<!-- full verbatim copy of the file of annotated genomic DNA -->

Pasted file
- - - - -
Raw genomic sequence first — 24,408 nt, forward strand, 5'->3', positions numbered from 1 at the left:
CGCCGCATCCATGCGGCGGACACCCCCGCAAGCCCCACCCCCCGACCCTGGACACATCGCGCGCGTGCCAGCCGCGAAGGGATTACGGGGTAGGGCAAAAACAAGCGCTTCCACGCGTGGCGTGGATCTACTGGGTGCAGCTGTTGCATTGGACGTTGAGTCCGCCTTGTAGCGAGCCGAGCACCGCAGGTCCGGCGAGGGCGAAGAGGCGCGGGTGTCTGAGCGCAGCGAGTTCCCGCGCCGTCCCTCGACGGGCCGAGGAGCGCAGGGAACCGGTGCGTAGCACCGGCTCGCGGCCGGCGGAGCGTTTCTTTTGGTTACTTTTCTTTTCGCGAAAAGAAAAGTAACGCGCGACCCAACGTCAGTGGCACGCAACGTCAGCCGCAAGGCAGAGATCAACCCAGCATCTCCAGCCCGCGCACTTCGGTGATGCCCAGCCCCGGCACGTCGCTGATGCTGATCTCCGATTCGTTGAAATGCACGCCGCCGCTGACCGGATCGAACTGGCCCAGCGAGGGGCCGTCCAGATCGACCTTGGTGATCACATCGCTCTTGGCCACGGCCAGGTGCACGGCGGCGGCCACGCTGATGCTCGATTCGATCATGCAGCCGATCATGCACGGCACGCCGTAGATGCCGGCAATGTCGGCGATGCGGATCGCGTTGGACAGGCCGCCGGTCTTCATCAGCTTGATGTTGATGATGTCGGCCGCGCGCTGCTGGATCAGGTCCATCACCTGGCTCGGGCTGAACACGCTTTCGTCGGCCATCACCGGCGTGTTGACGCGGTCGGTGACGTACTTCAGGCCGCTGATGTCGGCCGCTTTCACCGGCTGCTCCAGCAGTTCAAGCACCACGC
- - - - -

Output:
Raw genomic sequence first — 24,408 nt, forward strand, 5'->3', positions numbered from 1 at the left:
CGCCGCATCCATGCGGCGGACACCCCCGCAAGCCCCACCCCCCGACCCTGGACACATCGCGCGCGTGCCAGCCGCGAAGGGATTACGGGGTAGGGCAAAAACAAGCGCTTCCACGCGTGGCGTGGATCTACTGGGTGCAGCTGTTGCATTGGACGTTGAGTCCGCCTTGTAGCGAGCCGAGCACCGCAGGTCCGGCGAGGGCGAAGAGGCGCGGGTGTCTGAGCGCAGCGAGTTCCCGCGCCGTCCCTCGACGGGCCGAGGAGCGCAGGGAACCGGTGCGTAGCACCGGCTCGCGGCCGGCGGAGCGTTTCTTTTGGTTACTTTTCTTTTCGCGAAAAGAAAAGTAACGCGCGACCCAACGTCAGTGGCACGCAACGTCAGCCGCAAGGCAGAGATCAACCCAGCATCTCCAGCCCGCGCACTTCGGTGATGCCCAGCCCCGGCACGTCGCTGATGCTGATCTCCGATTCGTTGAAATGCACGCCGCCGCTGACCGGATCGAACTGGCCCAGCGAGGGGCCGTCCAGATCGACCTTGGTGATCACATCGCTCTTGGCCACGGCCAGGTGCACGGCGGCGGCCACGCTGATGCTCGATTCGATCATGCAGCCGATCATGCACGGCACGCCGTAGATGCCGGCAATGTCGGCGATGCGGATCGCGTTGGACAGGCCGCCGGTCTTCATCAGCTTGATGTTGATGATGTCGGCCGCGCGCTGCTGGATCAGGTCCATCACCTGGCTCGGGCTGAACACGCTTTCGTCGGCCATCACCGGCGTGTTGACGCGGTCGGTGACGTACTTCAGGCCGCTGATGTCGGCCGCTTTCACCGGCTGCTCCAGCAGTTCAAGCACCACGC